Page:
Nearshore Americas

Two Trends to Watch During Latin America’s Recovery

It goes without saying that 2020 has been rough for Latin America, with many countries beginning the year with sluggish growth rates, only for the Covid-19 pandemic to hammer the region’s economies hard. Yet the “new normal” of remote working and the relative underdevelopment that made Latin America so vulnerable to the pandemic could present opportunities to the region as it looks to bounce back in 2021.

Many developments can be anticipated in the region as Latin America seeks a way back from the economic turmoil of 2020. Two that are worth considering are the coming boom in outsourcing, and the adoption of “cybersecurity mesh.”

However, before looking at what they may mean for the region in 2021, it is worth considering the situation facing Latin America as it enters the new year.

A Tough Year for Latin America

Throughout much of the region, the gross domestic product (GDP) growth rate was on a downward trajectory at the beginning of 2020. Only Colombia, Guatemala, and Guyana entered the year on a significantly positive trend towards higher growth among mainland Latin American countries.

The previous years had seen many countries display some of the lowest levels of growth in the past two decades, save during the global economic crisis of 2009. In the case of Brazil, recent years saw growth actually sink much lower than during that tumultuous moment.

While growth was expected to recover in 2020, much of the region was already feeling a financial pinch when the novel coronavirus appeared and drove a wrecking ball through the global economy.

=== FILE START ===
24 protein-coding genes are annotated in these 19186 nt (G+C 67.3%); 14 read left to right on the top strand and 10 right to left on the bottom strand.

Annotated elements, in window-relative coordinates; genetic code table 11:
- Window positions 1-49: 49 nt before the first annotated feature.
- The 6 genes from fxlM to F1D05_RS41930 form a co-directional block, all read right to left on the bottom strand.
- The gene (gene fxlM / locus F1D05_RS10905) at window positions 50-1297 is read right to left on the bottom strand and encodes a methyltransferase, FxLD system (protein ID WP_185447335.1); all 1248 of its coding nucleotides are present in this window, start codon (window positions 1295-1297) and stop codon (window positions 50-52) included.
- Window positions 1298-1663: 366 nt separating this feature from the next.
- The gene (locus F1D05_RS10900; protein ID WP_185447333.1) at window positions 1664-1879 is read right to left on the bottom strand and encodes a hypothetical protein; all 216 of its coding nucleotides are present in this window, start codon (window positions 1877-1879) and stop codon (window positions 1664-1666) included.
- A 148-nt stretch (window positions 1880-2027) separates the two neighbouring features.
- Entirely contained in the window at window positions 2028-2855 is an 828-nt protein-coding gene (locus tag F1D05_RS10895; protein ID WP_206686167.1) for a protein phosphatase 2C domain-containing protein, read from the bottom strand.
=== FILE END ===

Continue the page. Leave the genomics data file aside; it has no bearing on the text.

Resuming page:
By late-May, the region had been declared the new epicenter of the Covid-19 pandemic by the World Health Organization (WHO), and predictions were bleak about the region’s recovery prospects.

That has since changed, with analysts cautiously predicting the region to rebound in the coming year, as the first vaccines begin to be distributed elsewhere in the world and some Latin American countries prepare to distribute the vaccine in the first three months of 2021. In every country in the region apart from Venezuela, moderate to strong growth is expected in 2021.

A Coming Outsourcing Boom

While the trend for increased outsourcing to Latin America was already well in march before the pandemic, the “new normal” of increased homeworking is only likely to see that trend multiply. Many companies have already declared their intention to continue with increased homeworking deep into 2021, and even beyond the pandemic.

As businesses adapt to a professional landscape in which maintaining a team in an office-based environment is increasingly unnecessary, they are also going to realise the cost-benefits of greater outsourcing.

Coming on top of an increased trend for “Nearshoring,” whereby companies in the United States and Canada shift their overseas operations closer to home, many of the countries in Latin America that were already seeing the benefits of the outsourcing trend can expect to see a boom.

Call center outsourcing to Latin America has already seen considerable growth in recent years and should be expected to ramp up, especially as the region’s English proficiency continues to improve. But it is in software development and other tech-related industries where the greater uptick should be expected.